Scales of Justice Michael Perry, Bruised and Bloodied, After Being Questioned by the Police Michael Perry, Bruised and Bloodied, After Being Questioned by the Police Is This Justice?


Celebration of Life
Life before Prison
My Case
Visit My Facebook Group
Personal Thoughts
Casa by the Sea
Prison Journal
My Artwork


Justice's Reality

By Michael Perry

I've tried lying to myself over and over

"If I can just hold on, I will be free..."

But the truth is like a hand constantly slapping my face...






The Impact of and Motivation for the Practice of Capital Punishment in the United States

By Bernie Reddy

In December last year a Congressman from Ohio named Kucinich introduced a bill to abolish the death penalty - the Federal Death Penalty Abolition Act of 2005, which is co-sponsored by 39 members of Congress. "The death penalty is not an effective deterrent," Representative Kucinich says. "Homicide rates in states with the death penalty are no lower than rates in abolitionist states. Of the twelve states without the death penalty, ten have murder rates below the national average." Representative Kucinich says he believes violent offenders ought to be punished but that capital punishment "in not a deterrent, allows innocent people to be executed, and marginalizes the United States in the fight for human rights in the International community." There have been 122 people released from death row in the U.S. since we reinstated capital punishment in 1976. Looking at this data, we need to strongly challenge the death penalty as an effective deterrent.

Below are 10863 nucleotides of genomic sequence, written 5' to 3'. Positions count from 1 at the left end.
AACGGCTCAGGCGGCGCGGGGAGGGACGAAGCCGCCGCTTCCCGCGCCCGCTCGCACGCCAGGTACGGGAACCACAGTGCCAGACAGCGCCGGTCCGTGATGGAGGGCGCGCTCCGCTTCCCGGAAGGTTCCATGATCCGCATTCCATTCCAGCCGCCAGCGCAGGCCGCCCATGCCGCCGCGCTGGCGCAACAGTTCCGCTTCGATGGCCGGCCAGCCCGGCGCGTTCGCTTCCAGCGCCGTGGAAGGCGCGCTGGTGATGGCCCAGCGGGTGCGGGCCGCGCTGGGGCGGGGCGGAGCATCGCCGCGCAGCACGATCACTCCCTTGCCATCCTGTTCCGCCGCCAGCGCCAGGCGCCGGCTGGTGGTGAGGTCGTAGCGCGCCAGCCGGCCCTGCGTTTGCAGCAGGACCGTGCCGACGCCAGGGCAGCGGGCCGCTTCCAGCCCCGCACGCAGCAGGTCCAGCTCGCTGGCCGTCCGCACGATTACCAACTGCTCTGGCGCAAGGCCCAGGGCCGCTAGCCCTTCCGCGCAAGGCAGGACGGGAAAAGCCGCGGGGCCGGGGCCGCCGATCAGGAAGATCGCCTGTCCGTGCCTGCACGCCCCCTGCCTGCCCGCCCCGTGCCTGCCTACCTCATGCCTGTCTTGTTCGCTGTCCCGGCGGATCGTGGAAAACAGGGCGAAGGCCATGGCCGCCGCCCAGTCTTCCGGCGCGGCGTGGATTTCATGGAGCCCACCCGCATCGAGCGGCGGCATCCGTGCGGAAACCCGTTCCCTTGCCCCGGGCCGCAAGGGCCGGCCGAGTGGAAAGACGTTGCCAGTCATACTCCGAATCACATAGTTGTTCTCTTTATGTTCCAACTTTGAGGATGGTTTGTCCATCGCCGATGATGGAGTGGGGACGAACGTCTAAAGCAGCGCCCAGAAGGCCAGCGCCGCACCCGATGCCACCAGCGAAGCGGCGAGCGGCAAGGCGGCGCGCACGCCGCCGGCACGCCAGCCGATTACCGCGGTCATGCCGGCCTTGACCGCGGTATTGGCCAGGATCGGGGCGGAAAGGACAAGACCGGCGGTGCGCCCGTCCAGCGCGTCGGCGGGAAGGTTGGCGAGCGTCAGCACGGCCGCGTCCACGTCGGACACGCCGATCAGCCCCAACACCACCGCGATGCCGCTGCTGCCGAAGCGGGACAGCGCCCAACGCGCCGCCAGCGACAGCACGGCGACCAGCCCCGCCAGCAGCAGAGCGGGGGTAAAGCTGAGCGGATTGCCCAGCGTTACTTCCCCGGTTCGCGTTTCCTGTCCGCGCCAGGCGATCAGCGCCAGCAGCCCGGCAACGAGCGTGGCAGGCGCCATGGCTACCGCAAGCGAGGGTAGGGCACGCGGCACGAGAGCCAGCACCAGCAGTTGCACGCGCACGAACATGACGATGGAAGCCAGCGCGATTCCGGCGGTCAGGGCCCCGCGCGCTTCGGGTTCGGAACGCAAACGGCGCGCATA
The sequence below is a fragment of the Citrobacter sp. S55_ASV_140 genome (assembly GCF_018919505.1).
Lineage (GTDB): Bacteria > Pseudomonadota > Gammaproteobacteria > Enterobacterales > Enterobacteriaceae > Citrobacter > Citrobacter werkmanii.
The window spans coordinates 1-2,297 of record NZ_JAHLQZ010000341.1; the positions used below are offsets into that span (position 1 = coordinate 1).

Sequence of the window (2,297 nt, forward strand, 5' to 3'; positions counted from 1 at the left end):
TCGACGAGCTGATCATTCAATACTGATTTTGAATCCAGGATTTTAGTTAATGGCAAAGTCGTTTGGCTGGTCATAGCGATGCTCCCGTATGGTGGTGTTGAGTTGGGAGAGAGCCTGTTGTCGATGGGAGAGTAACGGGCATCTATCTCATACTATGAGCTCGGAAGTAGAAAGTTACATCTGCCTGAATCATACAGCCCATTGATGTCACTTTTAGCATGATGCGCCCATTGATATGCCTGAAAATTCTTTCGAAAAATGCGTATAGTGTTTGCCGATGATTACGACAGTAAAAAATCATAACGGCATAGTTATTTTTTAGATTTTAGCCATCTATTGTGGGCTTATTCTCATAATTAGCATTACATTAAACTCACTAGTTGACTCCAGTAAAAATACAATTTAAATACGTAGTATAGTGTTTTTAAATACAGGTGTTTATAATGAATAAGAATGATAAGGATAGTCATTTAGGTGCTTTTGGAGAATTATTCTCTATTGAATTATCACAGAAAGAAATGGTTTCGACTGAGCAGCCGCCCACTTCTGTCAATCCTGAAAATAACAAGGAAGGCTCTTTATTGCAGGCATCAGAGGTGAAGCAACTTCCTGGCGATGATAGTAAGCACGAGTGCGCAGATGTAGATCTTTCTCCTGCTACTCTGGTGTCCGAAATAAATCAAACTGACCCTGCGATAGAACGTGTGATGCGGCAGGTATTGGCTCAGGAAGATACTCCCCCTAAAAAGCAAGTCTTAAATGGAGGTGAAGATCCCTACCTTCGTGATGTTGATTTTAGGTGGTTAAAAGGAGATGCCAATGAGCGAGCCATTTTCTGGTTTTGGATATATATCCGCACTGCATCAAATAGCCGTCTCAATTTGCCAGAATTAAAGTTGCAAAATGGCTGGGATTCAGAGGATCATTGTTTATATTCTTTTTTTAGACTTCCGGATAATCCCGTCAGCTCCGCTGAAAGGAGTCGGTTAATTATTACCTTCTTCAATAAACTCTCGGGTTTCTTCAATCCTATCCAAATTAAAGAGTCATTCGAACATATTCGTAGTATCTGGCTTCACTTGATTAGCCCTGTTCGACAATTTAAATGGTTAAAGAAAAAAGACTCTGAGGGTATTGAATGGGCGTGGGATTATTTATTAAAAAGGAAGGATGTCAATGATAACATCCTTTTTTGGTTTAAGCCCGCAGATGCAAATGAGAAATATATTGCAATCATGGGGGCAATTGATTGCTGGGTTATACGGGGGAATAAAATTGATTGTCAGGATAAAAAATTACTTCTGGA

But let's consider another possible relationship between executions and murders. We know that only very few people are aware when someone is being executed, that it's almost a media secret, and that it's pretty unlikely to deter people who aren't even faced with the picture of what might happen to them if they murder someone. Given that it is not effectively represented to those who would murder, it appears not to deter the people who end up on death row. But if capital punishment does not deter these individuals, it is possible that it actually encourages the kinds of conditions that make capital crime more likely. Violent, unjust societies are more likely to create violent citizens than societies that take seriously the struggles of their poor people and their political dissidents. If the state is violent, its people will be inclined to accept violence as a solution to social problems. In this context, it becomes apparent that the prison, in general, might not be so much a "corrections" system as a profitable punishing machine, whatever the good intentions of administrators. We might look at the treatment of animals raised for slaughter to understand how producing and maintaining inhumane conditions receives substantial support from business interests. It's big business to build prisons, staff them, and provide services for them. If a corporation can get in involved in the prison industry, it can cut expenses by cutting health care services without having to respond to tax-payer objections. Prisoners cannot vote and have virtually no public voice in the U.S. They cannot organize to defend their basic rights, and basic liberties such as freedom of speech are denied them. They are at the mercy of an unchecked power with a vested interest in profiting from their powerlessness. A company intent on maximizing profits can cram prisoners together, feed them cheap food, deny them the rights and liberties of employees, and then take tax-payer money to do it, calling it a "correctional facility."